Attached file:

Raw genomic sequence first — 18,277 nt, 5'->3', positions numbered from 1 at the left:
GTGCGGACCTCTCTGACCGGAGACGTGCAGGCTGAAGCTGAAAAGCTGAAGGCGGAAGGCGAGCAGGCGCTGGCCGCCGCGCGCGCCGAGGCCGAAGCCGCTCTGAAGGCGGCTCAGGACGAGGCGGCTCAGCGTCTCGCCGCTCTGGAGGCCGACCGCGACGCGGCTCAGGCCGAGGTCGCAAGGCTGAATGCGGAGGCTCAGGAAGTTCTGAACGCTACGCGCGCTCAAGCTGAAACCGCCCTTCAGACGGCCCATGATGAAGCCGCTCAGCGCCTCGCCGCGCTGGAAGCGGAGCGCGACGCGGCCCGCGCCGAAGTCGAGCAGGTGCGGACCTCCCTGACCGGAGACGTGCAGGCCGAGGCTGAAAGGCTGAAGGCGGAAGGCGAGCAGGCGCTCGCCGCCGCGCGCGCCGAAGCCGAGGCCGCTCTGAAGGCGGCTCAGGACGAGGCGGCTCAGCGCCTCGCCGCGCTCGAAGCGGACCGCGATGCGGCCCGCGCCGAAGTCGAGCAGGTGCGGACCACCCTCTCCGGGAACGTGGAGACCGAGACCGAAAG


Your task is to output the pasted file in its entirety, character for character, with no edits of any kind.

Raw genomic sequence first — 18,277 nt, 5'->3', positions numbered from 1 at the left:
GTGCGGACCTCTCTGACCGGAGACGTGCAGGCTGAAGCTGAAAAGCTGAAGGCGGAAGGCGAGCAGGCGCTGGCCGCCGCGCGCGCCGAGGCCGAAGCCGCTCTGAAGGCGGCTCAGGACGAGGCGGCTCAGCGTCTCGCCGCTCTGGAGGCCGACCGCGACGCGGCTCAGGCCGAGGTCGCAAGGCTGAATGCGGAGGCTCAGGAAGTTCTGAACGCTACGCGCGCTCAAGCTGAAACCGCCCTTCAGACGGCCCATGATGAAGCCGCTCAGCGCCTCGCCGCGCTGGAAGCGGAGCGCGACGCGGCCCGCGCCGAAGTCGAGCAGGTGCGGACCTCCCTGACCGGAGACGTGCAGGCCGAGGCTGAAAGGCTGAAGGCGGAAGGCGAGCAGGCGCTCGCCGCCGCGCGCGCCGAAGCCGAGGCCGCTCTGAAGGCGGCTCAGGACGAGGCGGCTCAGCGCCTCGCCGCGCTCGAAGCGGACCGCGATGCGGCCCGCGCCGAAGTCGAGCAGGTGCGGACCACCCTCTCCGGGAACGTGGAGACCGAGACCGAAAG